• Don’t urinate (pee) before getting help. Get a urine test as soon as possible. A urine test can tell if someone gave you a date rape drug. But these drugs can leave your system in as little as 12 hours.
  • Don’t douche, bathe, or change clothes before getting help. Doing these things can remove possible evidence of the rape, such as semen (fluid from a man) or hair belonging to the person who assaulted you.
  • Get medical care right away. Tell the doctor or nurse if you think you were drugged. He or she will give you a urine test right away because date rape drugs leave your body quickly. You will also get a medical exam to make sure you don’t have other injuries. The doctor or nurse will test you for sexually transmitted diseases (STDs), including HIV/AIDS, and offer you emergency contraception to prevent pregnancy. If the doctor or nurse does not mention testing for STDs or emergency contraception, ask for them.
  • Get emotional support. You may feel terribly shocked, afraid, or even emotionally numb. Whatever you are feeling, talk to people who care about you. Get help from a mental health professional. The hospital usually can put you in touch with a counselor or support group. You can also talk with a hotline counselor. (See below.) Read more about handling your feelings.
  • Talk to your parents or guardians. A counselor can help you talk with your parents or guardians. They may be upset, but that's just because they care about you.
bottom green border

Who can I call for help? arrow top

Girl on the phone.There are free hotlines that you can call 24 hours a day to get help if you have been sexually assaulted or if you need advice on how to leave an unhealthy relationship.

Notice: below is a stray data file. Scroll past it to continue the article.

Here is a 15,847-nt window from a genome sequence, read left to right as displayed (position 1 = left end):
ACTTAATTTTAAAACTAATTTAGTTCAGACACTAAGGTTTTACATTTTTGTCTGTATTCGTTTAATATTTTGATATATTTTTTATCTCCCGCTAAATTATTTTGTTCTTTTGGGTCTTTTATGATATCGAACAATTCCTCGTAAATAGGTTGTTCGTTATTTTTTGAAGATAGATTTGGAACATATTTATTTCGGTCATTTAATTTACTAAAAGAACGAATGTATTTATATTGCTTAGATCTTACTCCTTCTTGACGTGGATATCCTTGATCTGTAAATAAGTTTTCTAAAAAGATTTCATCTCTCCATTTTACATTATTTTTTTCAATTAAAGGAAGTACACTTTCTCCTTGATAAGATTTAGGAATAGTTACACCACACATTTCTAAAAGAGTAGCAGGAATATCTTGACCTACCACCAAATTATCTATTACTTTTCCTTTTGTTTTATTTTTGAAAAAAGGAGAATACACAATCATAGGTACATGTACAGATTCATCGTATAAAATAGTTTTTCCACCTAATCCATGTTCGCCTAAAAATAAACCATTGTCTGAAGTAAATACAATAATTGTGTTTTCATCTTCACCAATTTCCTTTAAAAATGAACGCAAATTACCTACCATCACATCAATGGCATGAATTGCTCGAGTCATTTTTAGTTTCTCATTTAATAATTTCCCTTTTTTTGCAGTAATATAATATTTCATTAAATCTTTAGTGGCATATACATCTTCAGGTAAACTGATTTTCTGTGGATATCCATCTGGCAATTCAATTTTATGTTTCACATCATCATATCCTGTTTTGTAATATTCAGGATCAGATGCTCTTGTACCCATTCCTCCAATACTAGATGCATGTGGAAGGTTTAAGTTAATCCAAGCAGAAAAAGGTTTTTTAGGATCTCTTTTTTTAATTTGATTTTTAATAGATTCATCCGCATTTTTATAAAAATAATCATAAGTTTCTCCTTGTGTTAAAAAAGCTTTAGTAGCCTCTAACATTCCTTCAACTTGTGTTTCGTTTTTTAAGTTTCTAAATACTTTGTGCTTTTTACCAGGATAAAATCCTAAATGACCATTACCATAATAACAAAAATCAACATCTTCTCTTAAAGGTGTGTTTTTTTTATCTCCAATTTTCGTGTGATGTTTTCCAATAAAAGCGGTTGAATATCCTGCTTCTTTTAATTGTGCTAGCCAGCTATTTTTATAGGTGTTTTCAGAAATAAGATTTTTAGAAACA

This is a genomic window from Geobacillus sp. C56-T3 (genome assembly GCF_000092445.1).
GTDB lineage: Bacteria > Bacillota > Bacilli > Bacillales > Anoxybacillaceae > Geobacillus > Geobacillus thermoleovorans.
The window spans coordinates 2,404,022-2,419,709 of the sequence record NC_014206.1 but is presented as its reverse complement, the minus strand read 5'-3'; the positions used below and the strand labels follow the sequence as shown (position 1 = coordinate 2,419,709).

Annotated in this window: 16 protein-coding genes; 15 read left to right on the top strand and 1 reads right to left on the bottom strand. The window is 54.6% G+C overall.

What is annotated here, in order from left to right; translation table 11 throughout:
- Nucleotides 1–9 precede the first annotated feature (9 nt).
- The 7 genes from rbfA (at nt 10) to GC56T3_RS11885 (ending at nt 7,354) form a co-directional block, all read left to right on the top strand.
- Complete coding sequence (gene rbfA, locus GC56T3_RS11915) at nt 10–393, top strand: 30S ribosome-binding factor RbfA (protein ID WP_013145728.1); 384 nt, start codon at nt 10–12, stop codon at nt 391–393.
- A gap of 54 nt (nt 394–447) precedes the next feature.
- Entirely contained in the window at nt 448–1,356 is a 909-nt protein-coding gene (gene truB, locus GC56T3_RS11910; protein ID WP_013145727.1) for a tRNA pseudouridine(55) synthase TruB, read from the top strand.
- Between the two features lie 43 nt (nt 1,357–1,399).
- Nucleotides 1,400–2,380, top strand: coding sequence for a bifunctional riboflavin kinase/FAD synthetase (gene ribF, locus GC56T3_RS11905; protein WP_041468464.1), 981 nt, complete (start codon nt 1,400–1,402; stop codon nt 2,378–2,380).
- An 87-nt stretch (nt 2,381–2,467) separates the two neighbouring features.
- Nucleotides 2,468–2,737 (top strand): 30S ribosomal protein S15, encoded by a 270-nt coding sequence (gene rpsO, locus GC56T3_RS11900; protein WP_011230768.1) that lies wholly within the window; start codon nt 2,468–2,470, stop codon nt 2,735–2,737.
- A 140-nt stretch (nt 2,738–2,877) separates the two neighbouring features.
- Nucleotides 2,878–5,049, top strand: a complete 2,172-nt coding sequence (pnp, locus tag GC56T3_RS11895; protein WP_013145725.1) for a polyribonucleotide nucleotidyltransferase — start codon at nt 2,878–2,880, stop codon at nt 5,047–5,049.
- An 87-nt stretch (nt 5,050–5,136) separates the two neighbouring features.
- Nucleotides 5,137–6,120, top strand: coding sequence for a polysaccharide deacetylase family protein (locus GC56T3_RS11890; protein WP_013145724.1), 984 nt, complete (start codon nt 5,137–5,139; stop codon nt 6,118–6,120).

You can also find local resources, including women's shelters or other services, through your local phone book, a religious center, your school counselor or nurse, or a doctor's office.

What about self-defense?

Stranger rape and date rape are never the victim’s fault. But there may be some things you can do to protect yourself.

  • Stay Calm and think. If someone surprises you with an attack, don’t focus on fighting back. Focus on getting away. If you stay aware of your surroundings, you may be able to get away before something even happens. For example, say you are jogging and have a feeling that someone is watching you. Don’t ignore your instincts! Immediately leave the area and move toward people.
  • Make some noise — a lot of it! If someone approaches you and you feel uncomfortable, don’t stay silent. Shout “No!” or “Get Away!” You could also shout “Help me!” or even “Fire!” Use your voice even if you don’t think other people will hear you — it may startle an attacker long enough for you to run or drive away.     
  • Carry a cell phone, if possible. Make sure it’s programmed with your parents’ phone number, and don’t be afraid to call 9-1-1 if you feel threatened. It’s better to be safe than sorry. Don’t be afraid to shout “I’ve already called the police!” if someone is approaching you.

Sometimes girls worry about being “nice” or don’t want to draw attention to themselves. Some girls may fear making a big deal out of nothing, even if their gut tells them to worry. But the most important thing is for you to be safe. Don’t worry about what other people think. Do whatever it takes to stay safe!

What are some other things I can do to stay safe?

What are some ways to practice self-defense?

 

Content last reviewed September 22, 2009
Page last updated March 25, 2015

top